Modeling and Code Generation now called "Low-Code"

Started by QL 2 years ago4 replieslatest reply 2 years ago129 views

I've recently listed to the webinar "Benefits of low code development in embedded systems" by IAR Systems. It turns out that "Low-Code" is the old modeling with code generation. Is that so? What do you guys think about the new "Low-Code" mania?

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Reply by indigoredsterMay 15, 2022

Not a big fan of the latest buzz-word(s) of the day like "low-code". Auto-generated code says more. Low-code implies a fear of coding and points to non-professionals IMHO.

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Reply by QLMay 15, 2022

Yes, to me also the most worrisome is the low-code's promise to "allow users with no formal knowledge of coding or software development to create applications for many purposes". 

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Reply by Bob11May 15, 2022

Yes, in forty years of embedded development I've seen dozens of similar products come and go. That's because the sales pitch is invariably to upper management that writes the checks, not to the folks actually doing the design. Later--long after the check has been cashed--management always ends up disappointed, but at least they have a nice tax write-off.

What a lot of managers never understand is that you don't pay a software developer to code. You pay a software developer to sit and stare off into space for two weeks thinking about what to code, how, and why, a few days documenting that thought process, and a few hours writing the code. Writing the code itself is the most trivial part of the project.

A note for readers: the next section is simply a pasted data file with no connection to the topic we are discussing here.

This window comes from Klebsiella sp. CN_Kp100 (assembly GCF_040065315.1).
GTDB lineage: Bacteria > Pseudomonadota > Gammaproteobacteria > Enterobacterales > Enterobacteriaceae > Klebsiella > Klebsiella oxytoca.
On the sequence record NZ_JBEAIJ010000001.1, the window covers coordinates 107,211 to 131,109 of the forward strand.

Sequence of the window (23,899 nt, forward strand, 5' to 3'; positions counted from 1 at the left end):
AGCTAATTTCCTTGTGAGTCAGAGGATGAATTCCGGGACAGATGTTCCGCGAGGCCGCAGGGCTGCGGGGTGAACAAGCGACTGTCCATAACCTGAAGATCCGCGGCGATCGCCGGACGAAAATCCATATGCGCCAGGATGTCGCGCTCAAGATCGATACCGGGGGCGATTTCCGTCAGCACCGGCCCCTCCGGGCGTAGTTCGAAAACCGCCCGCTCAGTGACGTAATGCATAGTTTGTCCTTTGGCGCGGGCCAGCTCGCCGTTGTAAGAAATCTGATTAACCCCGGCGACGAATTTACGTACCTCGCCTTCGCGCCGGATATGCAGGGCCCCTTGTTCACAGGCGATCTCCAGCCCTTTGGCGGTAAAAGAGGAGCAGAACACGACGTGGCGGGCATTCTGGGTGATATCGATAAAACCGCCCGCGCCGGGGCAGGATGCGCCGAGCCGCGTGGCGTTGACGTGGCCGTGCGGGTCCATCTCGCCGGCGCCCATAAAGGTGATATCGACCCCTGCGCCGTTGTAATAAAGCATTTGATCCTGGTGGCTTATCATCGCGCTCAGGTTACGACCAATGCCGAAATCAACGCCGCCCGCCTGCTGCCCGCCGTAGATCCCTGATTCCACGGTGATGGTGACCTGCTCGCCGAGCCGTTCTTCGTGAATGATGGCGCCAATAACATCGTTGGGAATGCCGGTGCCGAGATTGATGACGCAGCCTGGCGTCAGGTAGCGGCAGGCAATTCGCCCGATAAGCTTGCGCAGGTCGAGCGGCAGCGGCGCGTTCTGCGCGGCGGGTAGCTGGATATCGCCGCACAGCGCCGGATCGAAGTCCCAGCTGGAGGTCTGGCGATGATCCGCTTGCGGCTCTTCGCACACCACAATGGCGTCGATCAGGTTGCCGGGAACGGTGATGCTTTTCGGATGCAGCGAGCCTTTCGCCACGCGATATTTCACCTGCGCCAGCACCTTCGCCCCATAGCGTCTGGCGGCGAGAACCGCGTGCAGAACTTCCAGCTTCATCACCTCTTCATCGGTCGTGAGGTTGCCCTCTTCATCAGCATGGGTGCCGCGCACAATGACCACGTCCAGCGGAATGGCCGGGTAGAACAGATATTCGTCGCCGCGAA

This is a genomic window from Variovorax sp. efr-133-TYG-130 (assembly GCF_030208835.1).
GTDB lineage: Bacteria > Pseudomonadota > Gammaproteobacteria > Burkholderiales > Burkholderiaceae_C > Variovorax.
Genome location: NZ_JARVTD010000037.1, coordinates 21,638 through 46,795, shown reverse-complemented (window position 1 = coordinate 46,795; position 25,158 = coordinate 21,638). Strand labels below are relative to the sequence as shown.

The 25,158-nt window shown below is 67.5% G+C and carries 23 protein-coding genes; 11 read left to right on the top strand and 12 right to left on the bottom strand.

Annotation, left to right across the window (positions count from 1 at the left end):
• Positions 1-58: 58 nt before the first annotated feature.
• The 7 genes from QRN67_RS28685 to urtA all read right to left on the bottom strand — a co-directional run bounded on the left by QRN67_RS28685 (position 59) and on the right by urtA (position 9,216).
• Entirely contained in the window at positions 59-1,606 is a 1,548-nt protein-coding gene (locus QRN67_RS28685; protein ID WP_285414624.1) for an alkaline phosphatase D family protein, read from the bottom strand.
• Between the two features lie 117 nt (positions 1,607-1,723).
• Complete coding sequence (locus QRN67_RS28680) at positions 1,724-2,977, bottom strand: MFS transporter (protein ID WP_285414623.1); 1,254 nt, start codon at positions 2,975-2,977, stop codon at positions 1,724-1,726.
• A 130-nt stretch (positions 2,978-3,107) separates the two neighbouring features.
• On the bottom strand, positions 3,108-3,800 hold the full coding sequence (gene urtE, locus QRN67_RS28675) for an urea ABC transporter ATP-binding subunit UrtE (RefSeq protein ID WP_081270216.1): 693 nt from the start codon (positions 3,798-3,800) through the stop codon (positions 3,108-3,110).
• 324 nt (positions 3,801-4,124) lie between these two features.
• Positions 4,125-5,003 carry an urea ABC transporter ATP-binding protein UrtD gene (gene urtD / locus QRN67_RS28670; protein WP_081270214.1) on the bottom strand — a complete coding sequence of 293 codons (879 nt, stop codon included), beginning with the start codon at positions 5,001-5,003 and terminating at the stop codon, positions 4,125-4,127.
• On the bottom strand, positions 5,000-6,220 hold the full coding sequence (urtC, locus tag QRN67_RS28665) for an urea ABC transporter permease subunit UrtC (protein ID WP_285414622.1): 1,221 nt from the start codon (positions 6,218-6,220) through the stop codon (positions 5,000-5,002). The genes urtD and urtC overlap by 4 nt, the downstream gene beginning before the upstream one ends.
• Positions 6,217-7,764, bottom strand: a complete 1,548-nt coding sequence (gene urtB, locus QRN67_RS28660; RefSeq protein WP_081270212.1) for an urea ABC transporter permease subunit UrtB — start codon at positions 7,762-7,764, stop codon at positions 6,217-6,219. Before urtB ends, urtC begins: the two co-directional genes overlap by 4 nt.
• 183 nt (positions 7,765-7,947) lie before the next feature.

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Reply by beningjwMay 15, 2022

Interesting. It's the first time I've heard the term "low-code" for modeling and code generation. It could be just an attempt to rebrand something that already exists to sell more tools. 

My opinion is that there are a lot of potential benefits to "low-code", but whether those actually materialize is a completely different matter. For example, in automotive and aerospace development, Matlab tools are used to extensively model system behavior. The capability exists to generate the code and run it on the target.

I often hear about companies having bad experiences with code generation such as bugs they can't debug. Being unable to follow the generated code, etc. When I suggest to people that they use code generation or at least code generation for their configuration files, I often get a lot of pushback.

Personally, I've used modeling and code generation with my projects for at least a decade in certain areas of the code. Configuration files absolutely. State machines, if the complexity warrants it. For configuring driver frameworks, definitely. For my application code .... not a chance in H, E double hockey sticks!

Curious to hear what others think as well.